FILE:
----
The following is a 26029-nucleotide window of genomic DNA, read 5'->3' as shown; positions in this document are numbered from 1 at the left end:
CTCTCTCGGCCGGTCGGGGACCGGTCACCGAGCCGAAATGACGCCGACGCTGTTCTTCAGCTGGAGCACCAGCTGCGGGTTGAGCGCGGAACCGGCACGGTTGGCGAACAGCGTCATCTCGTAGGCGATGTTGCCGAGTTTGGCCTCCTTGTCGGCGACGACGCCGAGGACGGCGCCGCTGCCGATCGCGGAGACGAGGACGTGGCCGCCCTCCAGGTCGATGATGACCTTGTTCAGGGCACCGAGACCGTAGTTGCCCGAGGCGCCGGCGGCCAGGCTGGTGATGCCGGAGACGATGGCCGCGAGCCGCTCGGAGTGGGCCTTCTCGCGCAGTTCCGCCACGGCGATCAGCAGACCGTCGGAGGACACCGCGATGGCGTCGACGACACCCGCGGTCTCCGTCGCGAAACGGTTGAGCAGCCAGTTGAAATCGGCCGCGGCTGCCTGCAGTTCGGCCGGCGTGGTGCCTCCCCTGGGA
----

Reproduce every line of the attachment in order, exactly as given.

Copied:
The following is a 26029-nucleotide window of genomic DNA, read 5'->3' as shown; positions in this document are numbered from 1 at the left end:
CTCTCTCGGCCGGTCGGGGACCGGTCACCGAGCCGAAATGACGCCGACGCTGTTCTTCAGCTGGAGCACCAGCTGCGGGTTGAGCGCGGAACCGGCACGGTTGGCGAACAGCGTCATCTCGTAGGCGATGTTGCCGAGTTTGGCCTCCTTGTCGGCGACGACGCCGAGGACGGCGCCGCTGCCGATCGCGGAGACGAGGACGTGGCCGCCCTCCAGGTCGATGATGACCTTGTTCAGGGCACCGAGACCGTAGTTGCCCGAGGCGCCGGCGGCCAGGCTGGTGATGCCGGAGACGATGGCCGCGAGCCGCTCGGAGTGGGCCTTCTCGCGCAGTTCCGCCACGGCGATCAGCAGACCGTCGGAGGACACCGCGATGGCGTCGACGACACCCGCGGTCTCCGTCGCGAAACGGTTGAGCAGCCAGTTGAAATCGGCCGCGGCTGCCTGCAGTTCGGCCGGCGTGGTGCCTCCCCTGGGA